• In fact they a don t have a lot of success. Claas built his factory to krasnadar 7 years ago and they were planning to produce 1000 harvesters a year. They did it only after 6 years. The factory looks nice and well organized but the machines are still too expensive for russian market. Russian harvesters are twice less expensive. The main advantage to produce in russia is that a part of the purchasing price is payed by the russian government (nearly 35%) and that you can avoid the duties at the border. For example, John Deere, who produces high qualitity harvesters exports its machines from USA and don t sell as much as Claas because he has 20% of duties on its harvesters + carriage and the farmers don t receive governmental help on the John Deere products because it is not considered as a russian production. If you want to sell some products in russia, you have to produce them in russia.(I am not speaking about clothes, makeup, parfum…) but about useful equipments for the country.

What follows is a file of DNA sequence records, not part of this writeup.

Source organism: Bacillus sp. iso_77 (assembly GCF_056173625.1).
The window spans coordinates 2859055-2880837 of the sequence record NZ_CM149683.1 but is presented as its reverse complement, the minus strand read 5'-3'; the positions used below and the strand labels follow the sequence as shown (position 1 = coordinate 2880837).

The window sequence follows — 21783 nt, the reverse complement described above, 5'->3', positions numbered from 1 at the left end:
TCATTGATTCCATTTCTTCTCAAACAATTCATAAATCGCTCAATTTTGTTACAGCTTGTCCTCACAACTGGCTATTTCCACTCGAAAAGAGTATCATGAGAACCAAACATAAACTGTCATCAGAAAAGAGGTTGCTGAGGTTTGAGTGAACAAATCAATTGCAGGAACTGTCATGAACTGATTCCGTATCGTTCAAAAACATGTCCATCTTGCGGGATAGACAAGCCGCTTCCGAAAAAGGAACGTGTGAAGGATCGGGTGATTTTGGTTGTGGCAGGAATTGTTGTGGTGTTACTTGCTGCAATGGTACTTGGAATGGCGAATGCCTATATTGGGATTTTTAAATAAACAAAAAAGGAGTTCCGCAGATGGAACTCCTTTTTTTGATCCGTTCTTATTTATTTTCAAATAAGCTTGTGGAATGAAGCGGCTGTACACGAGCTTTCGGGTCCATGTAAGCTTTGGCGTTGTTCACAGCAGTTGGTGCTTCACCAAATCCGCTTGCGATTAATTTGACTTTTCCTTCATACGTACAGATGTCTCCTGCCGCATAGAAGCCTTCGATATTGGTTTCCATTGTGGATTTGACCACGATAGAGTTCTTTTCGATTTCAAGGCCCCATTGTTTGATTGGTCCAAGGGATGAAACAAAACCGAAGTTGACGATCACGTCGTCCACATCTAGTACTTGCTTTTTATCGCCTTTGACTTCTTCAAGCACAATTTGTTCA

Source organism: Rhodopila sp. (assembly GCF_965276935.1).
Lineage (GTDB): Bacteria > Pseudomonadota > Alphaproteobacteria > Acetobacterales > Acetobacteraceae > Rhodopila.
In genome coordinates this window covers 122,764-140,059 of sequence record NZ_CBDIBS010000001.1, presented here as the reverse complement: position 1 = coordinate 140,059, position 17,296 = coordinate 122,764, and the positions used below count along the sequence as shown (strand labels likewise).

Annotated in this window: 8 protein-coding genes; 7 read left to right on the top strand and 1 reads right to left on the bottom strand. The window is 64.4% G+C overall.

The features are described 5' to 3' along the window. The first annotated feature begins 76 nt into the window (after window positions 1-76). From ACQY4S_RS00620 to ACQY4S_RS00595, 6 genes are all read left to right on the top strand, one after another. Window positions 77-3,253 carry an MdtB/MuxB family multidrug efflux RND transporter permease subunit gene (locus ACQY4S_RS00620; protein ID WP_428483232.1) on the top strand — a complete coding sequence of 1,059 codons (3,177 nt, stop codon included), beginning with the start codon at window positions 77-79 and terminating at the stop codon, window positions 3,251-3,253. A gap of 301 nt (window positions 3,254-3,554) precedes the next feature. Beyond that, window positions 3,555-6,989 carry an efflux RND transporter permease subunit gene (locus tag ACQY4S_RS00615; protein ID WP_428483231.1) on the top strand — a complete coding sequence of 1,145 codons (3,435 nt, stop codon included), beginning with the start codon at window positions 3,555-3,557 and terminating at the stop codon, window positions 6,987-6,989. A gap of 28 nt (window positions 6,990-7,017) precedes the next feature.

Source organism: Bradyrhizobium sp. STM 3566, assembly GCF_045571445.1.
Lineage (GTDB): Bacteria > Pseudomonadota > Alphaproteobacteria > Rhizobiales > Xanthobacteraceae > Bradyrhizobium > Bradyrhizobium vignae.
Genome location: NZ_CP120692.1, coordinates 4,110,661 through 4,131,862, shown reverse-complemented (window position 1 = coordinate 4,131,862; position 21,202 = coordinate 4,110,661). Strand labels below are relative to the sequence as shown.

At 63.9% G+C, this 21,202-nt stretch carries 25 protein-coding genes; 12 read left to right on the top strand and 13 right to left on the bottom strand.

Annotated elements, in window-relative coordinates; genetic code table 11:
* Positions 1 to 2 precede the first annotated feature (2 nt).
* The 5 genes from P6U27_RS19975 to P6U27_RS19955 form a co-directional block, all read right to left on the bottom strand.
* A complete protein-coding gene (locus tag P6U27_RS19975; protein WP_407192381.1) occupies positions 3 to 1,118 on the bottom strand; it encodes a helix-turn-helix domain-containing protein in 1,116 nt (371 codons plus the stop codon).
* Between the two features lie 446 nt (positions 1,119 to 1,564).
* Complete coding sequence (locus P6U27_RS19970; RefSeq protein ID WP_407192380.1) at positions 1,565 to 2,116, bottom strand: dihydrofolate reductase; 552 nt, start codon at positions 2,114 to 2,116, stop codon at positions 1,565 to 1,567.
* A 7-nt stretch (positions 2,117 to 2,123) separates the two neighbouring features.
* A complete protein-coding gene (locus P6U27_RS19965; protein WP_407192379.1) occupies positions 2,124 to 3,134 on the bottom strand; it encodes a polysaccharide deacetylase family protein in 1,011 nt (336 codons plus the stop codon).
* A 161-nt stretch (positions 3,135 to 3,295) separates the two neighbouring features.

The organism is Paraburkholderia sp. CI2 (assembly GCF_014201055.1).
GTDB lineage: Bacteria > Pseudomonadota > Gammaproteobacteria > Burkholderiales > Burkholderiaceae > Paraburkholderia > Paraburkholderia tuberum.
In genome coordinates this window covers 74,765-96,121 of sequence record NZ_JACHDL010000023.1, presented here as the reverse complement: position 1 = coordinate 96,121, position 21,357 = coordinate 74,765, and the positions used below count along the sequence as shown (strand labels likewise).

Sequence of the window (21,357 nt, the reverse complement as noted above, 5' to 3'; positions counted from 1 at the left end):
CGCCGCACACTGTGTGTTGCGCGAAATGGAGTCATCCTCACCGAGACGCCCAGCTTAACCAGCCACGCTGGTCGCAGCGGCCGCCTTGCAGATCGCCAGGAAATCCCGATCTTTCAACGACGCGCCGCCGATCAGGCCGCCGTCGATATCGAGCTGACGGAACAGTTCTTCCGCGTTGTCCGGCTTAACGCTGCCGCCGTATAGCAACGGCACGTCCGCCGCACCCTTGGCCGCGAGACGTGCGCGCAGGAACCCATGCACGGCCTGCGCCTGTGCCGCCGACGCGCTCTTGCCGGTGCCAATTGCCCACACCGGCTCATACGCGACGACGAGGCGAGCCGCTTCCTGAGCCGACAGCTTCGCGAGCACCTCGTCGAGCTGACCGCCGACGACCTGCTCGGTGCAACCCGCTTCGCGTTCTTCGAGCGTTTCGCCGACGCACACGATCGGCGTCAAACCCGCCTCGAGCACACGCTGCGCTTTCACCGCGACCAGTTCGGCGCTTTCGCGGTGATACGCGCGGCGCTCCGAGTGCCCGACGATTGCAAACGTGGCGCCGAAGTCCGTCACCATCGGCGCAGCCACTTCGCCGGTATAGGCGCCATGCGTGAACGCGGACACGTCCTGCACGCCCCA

4. i wonder how many of those harvesters were stolen in germany and found their way through poland and other corrupt countries to russia…

  5. German harvesting equipment and American trucks (although Freightliner is part of Mercedes-Benz)…

    But anything Russian is good and anything not Russian is not good, right?

  6. You say the combine operators work only one month a year. In the Great Plains of the U.S. there are combine crews that start in the south and work their way north as the grain ripens in the more northerly climates. Or at least it used to work that way. It’s not year-round work, but it’s longer than just a month. Is there anything like that in Russia, with combine crews following the harvest?

  7. Reminds me of the part of America where I live. It looks so familiar. Is this the European part of Russia, or is this in Siberia?